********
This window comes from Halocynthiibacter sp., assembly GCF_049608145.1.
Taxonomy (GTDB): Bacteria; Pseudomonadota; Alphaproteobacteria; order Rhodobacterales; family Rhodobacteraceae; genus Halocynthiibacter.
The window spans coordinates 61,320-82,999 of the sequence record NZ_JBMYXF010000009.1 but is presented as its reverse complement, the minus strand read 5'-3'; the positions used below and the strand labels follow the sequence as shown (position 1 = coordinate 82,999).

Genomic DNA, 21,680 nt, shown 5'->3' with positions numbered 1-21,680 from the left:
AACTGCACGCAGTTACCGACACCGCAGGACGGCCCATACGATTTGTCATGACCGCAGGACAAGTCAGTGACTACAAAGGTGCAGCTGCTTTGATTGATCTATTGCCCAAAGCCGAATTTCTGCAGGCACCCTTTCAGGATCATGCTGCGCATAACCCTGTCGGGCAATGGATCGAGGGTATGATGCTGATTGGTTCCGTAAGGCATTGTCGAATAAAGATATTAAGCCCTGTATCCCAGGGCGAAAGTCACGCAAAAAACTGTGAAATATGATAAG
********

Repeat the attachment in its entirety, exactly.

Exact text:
This window comes from Halocynthiibacter sp., assembly GCF_049608145.1.
Taxonomy (GTDB): Bacteria; Pseudomonadota; Alphaproteobacteria; order Rhodobacterales; family Rhodobacteraceae; genus Halocynthiibacter.
The window spans coordinates 61,320-82,999 of the sequence record NZ_JBMYXF010000009.1 but is presented as its reverse complement, the minus strand read 5'-3'; the positions used below and the strand labels follow the sequence as shown (position 1 = coordinate 82,999).

Genomic DNA, 21,680 nt, shown 5'->3' with positions numbered 1-21,680 from the left:
AACTGCACGCAGTTACCGACACCGCAGGACGGCCCATACGATTTGTCATGACCGCAGGACAAGTCAGTGACTACAAAGGTGCAGCTGCTTTGATTGATCTATTGCCCAAAGCCGAATTTCTGCAGGCACCCTTTCAGGATCATGCTGCGCATAACCCTGTCGGGCAATGGATCGAGGGTATGATGCTGATTGGTTCCGTAAGGCATTGTCGAATAAAGATATTAAGCCCTGTATCCCAGGGCGAAAGTCACGCAAAAAACTGTGAAATATGATAAG